The Mob –  ‘Rise-Up’ (All The Madmen)

Been 30 years since one of anarcho-punk’s finest bands The Mob released anything and it has been well worth the wait. ‘Rise-Up’ has all the brilliance of the band circa ‘Let The Tribe Increase’ but with 2013 production techniques which only serve to further enhance the intensity of the music. Rotten Johnny


Foals – ‘Inhaler’

‘Holy Fire’ album arrived in February (charting at number 2), the+ Oxford five piece have since unleashed a feverish assault on live audiences worldwide. America, Europe, Asia, Australia have all witnessed the band’s electrifying live show that’s earned them the reputation as the most exciting British guitar bands treading the boards+. the album spurned several singles including Inhaler’ which did the business for us. Steve Janes


Kurt Vile –  ‘Walkin’ On A Pretty Day’

I bought the album Wakin’ On A Pretty Daze not because I was a Kurt Vile fan. Though I am. I had previously been put off it by some indifferent reviews based on six minute songs of self righteous indulgence. However when I saw the double 180gms blue vinyl copy complete with stickers with which to graffiti the album cover, being the vinyl magpie I am, I had to have it. And I don’t regret it. The almost titular album opener sets its smoke ringed stake out. It’s lazy, hazy and stir crazy. Kurt Vile, the prolific doyen of slacker alt country rock is so slack vowelled that you wonder if he’s barely conscious at times, but as suggested in the title, his is a pretty sound, and even if this song is, like most of the album, a winding opus, it’s a pleasingly sun dappled journey into an inner consciousness. It’s light on the outside but the further in you wander, the darker it gets. It’s no surprise that Kurt Vile has a slightly dark world view though as it’s surprising he can see out of those curtains, coming across like an extra in the grunge movie Singles. It’s a confident album opener though and sets its meandering tone perfectly, showing the once self-proclaimed “childish prodigy” is growing into himself. Nick Hutchings



Elephant Stone – ‘Sally Go Round The Sun’

I was first introduced to Elephant Stone this year, and I often question myself as to why I hadn’t heard them of the band previously. Elephant Stone is fronted by Rishi Dhir, who is somewhat of a household name on the psychedelic rock scene. ‘Sally Go Round The Sun’ transports you back to a decade when LSD was as common as a cup of tea and rock was heavily influenced by Eastern culture and Indian instruments. The track is an instrumental, which doesn’t detract from it’s headbanging quality; I feel lyrics would have only complicated the brilliant musicianship of the song. Rishi Dhir’s sitar playing exacerbates the psychedelic sound of the song, whilst a rhythmic bass line and pounding drum beat pummel the song onto a wavelength that can only be described as righteous. ‘Sally Go Round The Sun’ is one of those timeless gems that escapes the confines of mundane unoriginality. Jamie Morrell

Daughn Gibson – ‘The Pisgee Nest’

Daughn is a man, not that you’d know from the name. No, let’s correct that, he is the man. Of 2013 at least. And he’s a man mountain in stature too. His second album Me Moan has been on repeat play in my ‘phones filling them with a sensurround sound that takes in beats, loops, Eastern mysticism, Gothic menace and a killer baritone. With lyrics evocative of Twin Peaks particularly on this tale of “the state trooper’s daughter”, apparently based on an unseemly incident in the mountains where he grew up. If David Lynch made more accessible music he’d be making Me Moan. “The Pisgee Nest” is Chris Isaak meets Nicholas Jaar telling the tales of the seedy underbelly beloved by Nick Cave, it’s about bad stuff by bad apples but done with sweet aplomb. Daughn you may be surprised to know is not his real given moniker. His government name was Josh Martin, but his pseudonym is a nod to country legend Don Gibson and blues guitar virtuoso Stevie Ray Vaughan and that is encapsulated in the country leaning slide guitar creepiness of “The Pisgee Nest”. It’s a haunting perfect pop song nonpareil. Nick Hutchings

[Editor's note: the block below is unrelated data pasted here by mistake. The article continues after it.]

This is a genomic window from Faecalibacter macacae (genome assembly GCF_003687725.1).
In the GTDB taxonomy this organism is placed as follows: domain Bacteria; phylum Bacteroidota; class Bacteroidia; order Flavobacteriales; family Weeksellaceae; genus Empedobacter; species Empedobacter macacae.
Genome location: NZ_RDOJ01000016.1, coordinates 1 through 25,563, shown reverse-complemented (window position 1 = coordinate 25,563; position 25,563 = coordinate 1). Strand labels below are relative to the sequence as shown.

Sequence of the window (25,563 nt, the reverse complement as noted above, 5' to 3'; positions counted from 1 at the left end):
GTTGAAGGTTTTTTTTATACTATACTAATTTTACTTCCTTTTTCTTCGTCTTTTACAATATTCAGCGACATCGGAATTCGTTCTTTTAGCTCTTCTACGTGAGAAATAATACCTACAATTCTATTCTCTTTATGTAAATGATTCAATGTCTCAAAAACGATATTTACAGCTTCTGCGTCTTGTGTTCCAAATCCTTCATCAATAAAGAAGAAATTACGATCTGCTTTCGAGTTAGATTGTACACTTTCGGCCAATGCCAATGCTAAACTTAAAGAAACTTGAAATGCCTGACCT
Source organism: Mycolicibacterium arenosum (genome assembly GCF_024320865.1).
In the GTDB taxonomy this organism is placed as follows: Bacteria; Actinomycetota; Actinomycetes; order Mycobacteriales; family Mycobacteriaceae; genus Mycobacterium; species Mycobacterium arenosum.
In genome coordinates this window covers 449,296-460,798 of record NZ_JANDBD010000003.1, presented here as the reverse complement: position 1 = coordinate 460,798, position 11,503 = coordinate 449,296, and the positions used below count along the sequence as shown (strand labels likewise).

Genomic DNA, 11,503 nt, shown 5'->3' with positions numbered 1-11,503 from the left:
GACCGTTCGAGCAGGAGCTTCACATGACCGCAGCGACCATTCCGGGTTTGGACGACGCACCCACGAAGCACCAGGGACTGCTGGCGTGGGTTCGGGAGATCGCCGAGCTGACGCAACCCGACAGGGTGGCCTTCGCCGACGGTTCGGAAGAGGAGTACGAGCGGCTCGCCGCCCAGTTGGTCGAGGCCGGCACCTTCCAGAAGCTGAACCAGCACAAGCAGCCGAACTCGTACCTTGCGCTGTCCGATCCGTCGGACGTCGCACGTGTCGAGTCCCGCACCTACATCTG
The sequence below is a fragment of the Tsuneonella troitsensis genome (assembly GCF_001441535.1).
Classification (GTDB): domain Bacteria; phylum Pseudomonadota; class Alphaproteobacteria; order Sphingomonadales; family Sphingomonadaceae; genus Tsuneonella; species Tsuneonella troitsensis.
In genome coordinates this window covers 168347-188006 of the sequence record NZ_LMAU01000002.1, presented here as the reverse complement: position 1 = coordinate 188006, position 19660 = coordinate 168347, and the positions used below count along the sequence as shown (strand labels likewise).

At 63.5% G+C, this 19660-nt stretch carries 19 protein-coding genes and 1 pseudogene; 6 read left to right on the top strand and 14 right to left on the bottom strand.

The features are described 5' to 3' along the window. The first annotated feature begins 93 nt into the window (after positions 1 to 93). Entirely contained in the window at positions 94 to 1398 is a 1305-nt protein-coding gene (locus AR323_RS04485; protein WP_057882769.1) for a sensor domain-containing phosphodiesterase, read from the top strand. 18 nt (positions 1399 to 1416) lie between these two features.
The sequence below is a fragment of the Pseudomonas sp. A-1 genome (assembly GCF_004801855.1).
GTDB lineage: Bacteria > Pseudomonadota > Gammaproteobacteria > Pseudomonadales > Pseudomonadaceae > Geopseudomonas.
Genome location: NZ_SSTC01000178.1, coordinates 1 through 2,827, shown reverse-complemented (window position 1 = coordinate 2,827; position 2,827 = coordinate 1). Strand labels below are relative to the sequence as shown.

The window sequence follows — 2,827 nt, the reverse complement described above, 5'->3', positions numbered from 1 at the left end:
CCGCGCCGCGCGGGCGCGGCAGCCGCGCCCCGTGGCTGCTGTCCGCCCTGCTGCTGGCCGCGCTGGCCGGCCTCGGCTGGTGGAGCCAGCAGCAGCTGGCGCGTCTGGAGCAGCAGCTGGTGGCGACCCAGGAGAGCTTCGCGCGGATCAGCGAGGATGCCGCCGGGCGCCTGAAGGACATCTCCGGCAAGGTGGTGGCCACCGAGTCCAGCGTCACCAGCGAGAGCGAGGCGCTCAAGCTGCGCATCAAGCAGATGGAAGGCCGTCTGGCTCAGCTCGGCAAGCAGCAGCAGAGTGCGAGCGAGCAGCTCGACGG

Thee Oh Sees    ‘Toe Cutter – Thumb Buster’

John Dwyer is the cool dad of the San Francisco garage psych scene and although he’d already been a cult hero with The Coachwhips, he’s now ensure his legacy with the ever-toiling, never-spoiling possibly best band on the plant Thee Oh Sees. Both prolific and terrific, this year’s effort Floating Coffin resplendent with evil toothed strawberries is a corker. When they get in a groove they lock into it and stay on it until you can’t get it out of your mind. This, the first single, takes no prisoners and if it did the title “Toe Cutter – Thumb Buster” suggests they’d be crying for mercy. It has a crunching riff, a singular melody, some strawberry sweet male-female harmonies and an uncompromising video to accompany it. The song announces its arrival with an ear-splitting feedback screech then drives on, somewhere between The Cramps, The Sonics and the Wooden Shjips, encapsulating both carnal fleshiness and morbid fascinations. This could be Thee Oh Sees very own “Human Fly” recognisable at any chord, and it struck a fine chord with me. Nick Hutchings